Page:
It is often argued that there is no way to be original in fashion nowadays - Georgian designer David Koma, however, is looking to break the mould by using cold, industrial materials and sculptural silhouettes to create a look that is aimed directly at the future. The designer recently stated that this collection was influenced by a collection of Vinyl LPs that he had, and the reference is extremely literal - the first look was an architectural take on a skirt-suit, the curved neckline based literally on the shape and texture of an LP. The fabric reappeared frequently in the collection, first to accent chic leather jackets and later to contrast the femininity of soft, semi-sheer mini-dresses, leading to a collection that towed the line between severity and serenity whilst remaining consistently chic.
The next highlight came courtesy of fiercely talented Greek designer Mary Katrantzou. Quickly building a reputation in the industry for her stunning screen-prints and hyperbolic silhouettes, the designer's latest offering saw her move towards a more relaxed silhouette alongside a more muted colour palette. The result was a remarkably subdued collection that managed to be both conceptual and highly wearable - with the exception of a few particularly exaggerated pieces, the cosmic imagery worked beautifully with loose, oversized jumpers and narrow skirts. Other looks favoured proportions that almost resembled lifesize origami, with sharp points engineered in metallic gold that lent an air of drama to the overall aesthetic of the show. Katrantzou also showed progression with a series of midi-length leather dresses that had been embossed with industrial landscapes - proof that the designer's mastery of printing technology is advancing with each collection that passes.
Cementing Burberry's reputation as the go-to label for London's stylish youths, Christopher Bailey took the iconic trenchcoat a step further with his use of latex and animal print, accidentally creating two of the season's biggest trends in the process. No longer reserved for dodgy fetishwear, the collection showed latex jackets and latex skirts that were ridiculously wearable and definitely a fresh take on the sheer trend that has been around for the past few seasons. Whilst some looks remained true to the more classic Burberry aesthetic (think sharply-belted trenches in camel and black), it was when Bailey took risks that the true highlights of the collection emerged. Blood-red snakeskin and even cow-printed leather were among the more unusual nods to the animal-print trend, and it was Bailey's keen eye for styling that made the looks a success as opposed to a train-wreck. It came as a surprise that perhaps one of the most chic looks of the show was a snakeskin pencil skirt belted with a latex vest, but it is the reason that the collection was a success - it takes talent to take materials that shouldn't work on paper and incorporate them into a fresh, wearable collection. If this is the case, then Bailey arguably has the talent and the vision to introduce new concepts to the general public in a way that is rarely seen.
Saunders' latest collection was all about the contrast between tradition and modernity. Silhouettes were rooted firmly in the 50s - wide A-line skirts with nipped-in waists and tight tops were reminiscent of Dior in his heyday, placing emphasis on an hourglass figure. However, although there were the classic wool and mohair jumpers that would be expected of a winter collection, the designer also chose to sex things up, introducing both rubber and latex to give a fetishistic portrayal of the 50s housewife. Whilst the collection began with latex A-line skirts teamed with cosy knits, as the show progressed we began to see leather corsets teamed with sheer floral-print blouses, creating a provocative look that left little to the imagination. It's clear that Saunders' intention, like that of many other designers, was to celebrate the female figure, but by avoiding cliché and taking a more controversial route he made sure that his take on the female form was the most memorable.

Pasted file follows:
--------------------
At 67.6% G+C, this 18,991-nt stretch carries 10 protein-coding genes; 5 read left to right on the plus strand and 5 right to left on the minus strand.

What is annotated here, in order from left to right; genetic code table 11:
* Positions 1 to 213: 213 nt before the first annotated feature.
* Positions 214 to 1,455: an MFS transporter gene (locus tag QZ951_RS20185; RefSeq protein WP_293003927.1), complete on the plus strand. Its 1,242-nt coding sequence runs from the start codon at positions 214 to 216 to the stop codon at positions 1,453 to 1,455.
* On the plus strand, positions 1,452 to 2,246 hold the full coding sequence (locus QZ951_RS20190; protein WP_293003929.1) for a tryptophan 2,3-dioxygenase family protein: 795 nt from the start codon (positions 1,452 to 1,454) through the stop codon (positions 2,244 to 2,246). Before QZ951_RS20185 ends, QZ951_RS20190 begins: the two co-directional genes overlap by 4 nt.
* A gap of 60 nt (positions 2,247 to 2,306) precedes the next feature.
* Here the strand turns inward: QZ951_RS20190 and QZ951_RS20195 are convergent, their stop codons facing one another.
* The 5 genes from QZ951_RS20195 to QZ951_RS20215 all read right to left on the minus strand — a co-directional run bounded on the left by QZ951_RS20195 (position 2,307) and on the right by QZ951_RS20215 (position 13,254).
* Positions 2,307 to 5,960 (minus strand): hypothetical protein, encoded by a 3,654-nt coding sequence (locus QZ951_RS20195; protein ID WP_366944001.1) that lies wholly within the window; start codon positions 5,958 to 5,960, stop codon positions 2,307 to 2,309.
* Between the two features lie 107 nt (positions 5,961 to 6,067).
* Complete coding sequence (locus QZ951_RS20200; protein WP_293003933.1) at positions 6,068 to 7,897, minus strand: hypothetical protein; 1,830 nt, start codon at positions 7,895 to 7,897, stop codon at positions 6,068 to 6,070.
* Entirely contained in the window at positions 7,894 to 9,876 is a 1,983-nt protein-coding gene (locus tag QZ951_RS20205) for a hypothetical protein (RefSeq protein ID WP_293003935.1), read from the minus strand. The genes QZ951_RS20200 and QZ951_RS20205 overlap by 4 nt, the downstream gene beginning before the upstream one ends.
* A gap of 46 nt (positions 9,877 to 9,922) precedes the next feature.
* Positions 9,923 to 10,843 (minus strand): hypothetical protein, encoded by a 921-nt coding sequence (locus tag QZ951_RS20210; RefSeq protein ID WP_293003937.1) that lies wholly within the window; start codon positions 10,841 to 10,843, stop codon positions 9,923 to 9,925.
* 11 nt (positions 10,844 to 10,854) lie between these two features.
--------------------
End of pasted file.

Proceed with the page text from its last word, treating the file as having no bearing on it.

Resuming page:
Considering that PPR have, in the past, made stars of little-known designers such as Alexander McQueen, the brand's latest purchase have helped to propel Christopher Kane into the spotlight. Many had already predicted huge things for the young designer, but now with the news comes enormous expectation and luckily his A/W '13 managed to justify the hype. Clearly feeling the pressure to please all crowds, Kane showed a mammoth 60 looks - some argued that quantity led to a collection that wasn't as consistent as it should have been, but it's hard to complain when the quality was so high. The show began with a series of simple looks that toyed with proportions, creating a top-heavy silhouette reminiscent of Lurch from the Addams Family - a concept that doesn't exactly sound flattering on paper but was subtly executed to great effect. We swiftly saw a transition into Kane's own take on the hugely popular camouflage print - sticking to a predominantly blue colour palette and adding flourishes such as fur trims and cut-out silhouettes took the print to new places and made it luxe enough to justify a high-end price tag. Throughout the collection Kane's imagination knew no bounds - from laser-cut florals and floral embroidery to shaggy jumpers and jewelled dresses, Kane's ambition and versatility proved that he was worthy of his huge investment. Whilst many argue that the key to an incredible collection is cohesiveness, the sheer breadth of Kane's aesthetic is commendable, and I look forward to seeing the designer's transformation into a major player in the fashion world.